Sample preparation in cassava field banks
Contributors to this page: IITA, Nigeria (Dominique Dumet), Bioversity International/ILRI, Ethiopia (Alexandra Jorge); INIA, Peru (Llerme Rios); independent consultant (Clair Hershey).
Source of planting material
Cassava has a typical growing cycle between 9 and 24 months, depending on the genotype and the environmental conditions.
- It is best to regenerate within 18–24 months, when most plants complete their growth cycle, to avoid lodging from excessive growth and build-up of pests and diseases.
Visual inspection of plant material
- Inspect all plants in the plot to make certain they all appear to be the same clone. If there is a mixture of clones, reconfirm through the standard descriptors, by comparison with the previously recorded genebank descriptors, which of the plants are the true accession and which are the 'contaminants'.
- Select plants as sources of planting material based on their apparent health status. Plants should be free of virus symptoms and of other pests or diseases.
- Select plants that will provide well-lignified cuttings with well-distributed, healthy buds.
- Prepare stakes from healthy plants, identified earlier in the season before leaves drop off when pest and disease (especially virus) symptoms and other foliar diseases are apparent. Also inspect roots for pest and disease symptoms.
- Select the mature portion of the stem, avoiding the top green stems and the bottom section of the plants.
- Take care to avoid mixing of genotypes.
Preparation of planting material
- Cut stakes (stem pieces) at least 20 cm long with at least 4–5 nodes with viable buds to ensure crop establishment. Use well-lignified stems, generally from the middle section of the plant. Cut them at a right angle with a machete or saw to create a smooth cut.
- Handle stems with care to prevent bruising and peeling. Do not place the stems on a hard surface to cut them, as this can damage the nodes, reduce their quality and provide entry points for pathogens and insect pests.
- Tie cuttings of each accession firmly in separate bundles. At least one cutting in each bundle is labelled, and for extra security it is best to label two stakes (with accession name and number and date of harvest). The label must be sturdy and secure and able to withstand the handling (e.g. packaging and shipping) and treatment of the stake bundles.
- Treat the bundled stakes with a mixture of broad spectrum insecticide and fungicide.
- Add zinc sulphate in regions where zinc is limited in the soil.
Disposal of contaminated material
- Incinerate or autoclave contaminated material (to avoid spreading diseases and pests).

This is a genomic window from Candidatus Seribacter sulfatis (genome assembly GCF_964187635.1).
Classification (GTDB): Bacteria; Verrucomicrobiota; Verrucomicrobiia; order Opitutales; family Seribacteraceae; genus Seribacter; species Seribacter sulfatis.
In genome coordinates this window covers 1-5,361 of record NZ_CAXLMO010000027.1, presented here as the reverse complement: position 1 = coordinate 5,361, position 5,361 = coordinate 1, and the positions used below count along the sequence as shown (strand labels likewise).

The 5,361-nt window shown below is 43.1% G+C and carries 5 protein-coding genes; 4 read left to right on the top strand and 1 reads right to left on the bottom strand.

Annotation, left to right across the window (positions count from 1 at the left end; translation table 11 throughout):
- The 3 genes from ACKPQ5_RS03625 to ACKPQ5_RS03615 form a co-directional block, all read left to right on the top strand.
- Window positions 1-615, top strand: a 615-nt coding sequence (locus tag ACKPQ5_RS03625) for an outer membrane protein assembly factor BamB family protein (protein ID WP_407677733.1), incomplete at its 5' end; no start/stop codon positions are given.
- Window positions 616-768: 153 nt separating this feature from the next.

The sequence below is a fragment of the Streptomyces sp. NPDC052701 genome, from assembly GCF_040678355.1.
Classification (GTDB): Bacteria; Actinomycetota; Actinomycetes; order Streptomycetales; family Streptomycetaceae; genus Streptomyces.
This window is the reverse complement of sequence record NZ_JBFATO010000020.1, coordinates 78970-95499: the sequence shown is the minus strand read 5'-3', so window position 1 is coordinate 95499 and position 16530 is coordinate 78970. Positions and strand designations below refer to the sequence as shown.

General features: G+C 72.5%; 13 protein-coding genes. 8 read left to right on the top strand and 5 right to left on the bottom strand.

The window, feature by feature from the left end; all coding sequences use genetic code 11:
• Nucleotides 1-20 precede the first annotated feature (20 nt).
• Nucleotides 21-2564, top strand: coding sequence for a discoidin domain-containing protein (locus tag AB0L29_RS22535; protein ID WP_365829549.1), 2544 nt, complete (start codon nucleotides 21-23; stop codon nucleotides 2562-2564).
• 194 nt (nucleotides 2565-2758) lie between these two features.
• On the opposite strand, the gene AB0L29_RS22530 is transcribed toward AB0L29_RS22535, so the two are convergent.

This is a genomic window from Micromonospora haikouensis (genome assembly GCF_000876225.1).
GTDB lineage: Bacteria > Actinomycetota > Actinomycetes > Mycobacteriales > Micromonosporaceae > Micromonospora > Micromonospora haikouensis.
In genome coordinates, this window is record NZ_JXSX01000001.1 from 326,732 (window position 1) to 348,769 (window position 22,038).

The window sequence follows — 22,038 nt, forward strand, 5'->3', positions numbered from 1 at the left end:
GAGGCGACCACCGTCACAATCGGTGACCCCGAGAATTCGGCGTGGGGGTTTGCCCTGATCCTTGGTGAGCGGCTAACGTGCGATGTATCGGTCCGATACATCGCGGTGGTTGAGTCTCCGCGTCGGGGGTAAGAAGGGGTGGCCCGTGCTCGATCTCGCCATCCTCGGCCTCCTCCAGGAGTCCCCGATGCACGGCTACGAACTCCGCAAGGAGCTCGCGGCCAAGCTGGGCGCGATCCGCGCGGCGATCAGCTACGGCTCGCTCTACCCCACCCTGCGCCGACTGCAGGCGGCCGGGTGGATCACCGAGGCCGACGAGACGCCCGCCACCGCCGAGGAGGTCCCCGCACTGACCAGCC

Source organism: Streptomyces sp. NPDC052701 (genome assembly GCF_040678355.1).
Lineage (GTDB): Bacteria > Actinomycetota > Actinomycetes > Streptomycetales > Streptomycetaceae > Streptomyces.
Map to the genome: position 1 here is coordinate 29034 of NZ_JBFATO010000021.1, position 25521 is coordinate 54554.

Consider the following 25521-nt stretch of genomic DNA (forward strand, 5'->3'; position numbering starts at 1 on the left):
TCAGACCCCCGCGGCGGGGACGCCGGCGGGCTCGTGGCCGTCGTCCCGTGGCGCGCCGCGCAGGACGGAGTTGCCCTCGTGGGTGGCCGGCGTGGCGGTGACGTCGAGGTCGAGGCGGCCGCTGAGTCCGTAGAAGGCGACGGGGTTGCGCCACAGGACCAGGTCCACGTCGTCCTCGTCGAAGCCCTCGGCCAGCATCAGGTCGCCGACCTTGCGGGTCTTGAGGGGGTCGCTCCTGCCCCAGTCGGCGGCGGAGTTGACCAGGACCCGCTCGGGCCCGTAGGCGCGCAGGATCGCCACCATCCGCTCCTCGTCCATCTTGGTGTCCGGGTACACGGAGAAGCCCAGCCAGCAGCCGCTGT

- Rogue and burn diseased plants regularly during the growth season (if it does not compromise the survival of a specific accession).
- After harvest, destroy discarded stems and roots that have disease symptoms or pest contamination
Recording information during sample preparation in field banks
The following information should be recorded for each step:
- Site name and map/GPS reference.
- Name of collaborator.
- Field bank site name (a code to identify the site location).
- Plot reference (the plot number at the field site).
- Accession number; population identification.
- Name of staff (name of staff recording the data).
- Source of cuttings.
- Number of generations since acquisition of germplasm or date of previous multiplication (if generation is not known).
- Preparation of planting material (details of pre-treatments applied).
- Details of plants removed or destroyed (due to type mixtures or pest or disease contamination).
References and further reading
Fukuda WMG. 1996. Banco de germoplasma de mandioca: manejo, conservação e caracterização. Cruz das Almas, BA: EMBRAPA-CNPMF. 103 p. (EMBRAPA-CNPMF, Documento, 68).
Hershey C. 2008. A Global conservation strategy for cassava (Manihot esculenta) and wild Manihot species. A consultancy report to CIAT, on behalf of the Global Crop Diversity Trust, Rome. (Final report under review).
IITA Genebank Manual Series, Cassava field bank operations at the International Institute of Tropical Agriculture (IITA). International Institute of Tropical Agriculture, Ibadan, Nigeria.
Mohd SS, Rao VR, editors. 2001. Establishment and Management of Field Genebank, a Training Manual. IPGRI-APO, Serdang. 121 p. Available here.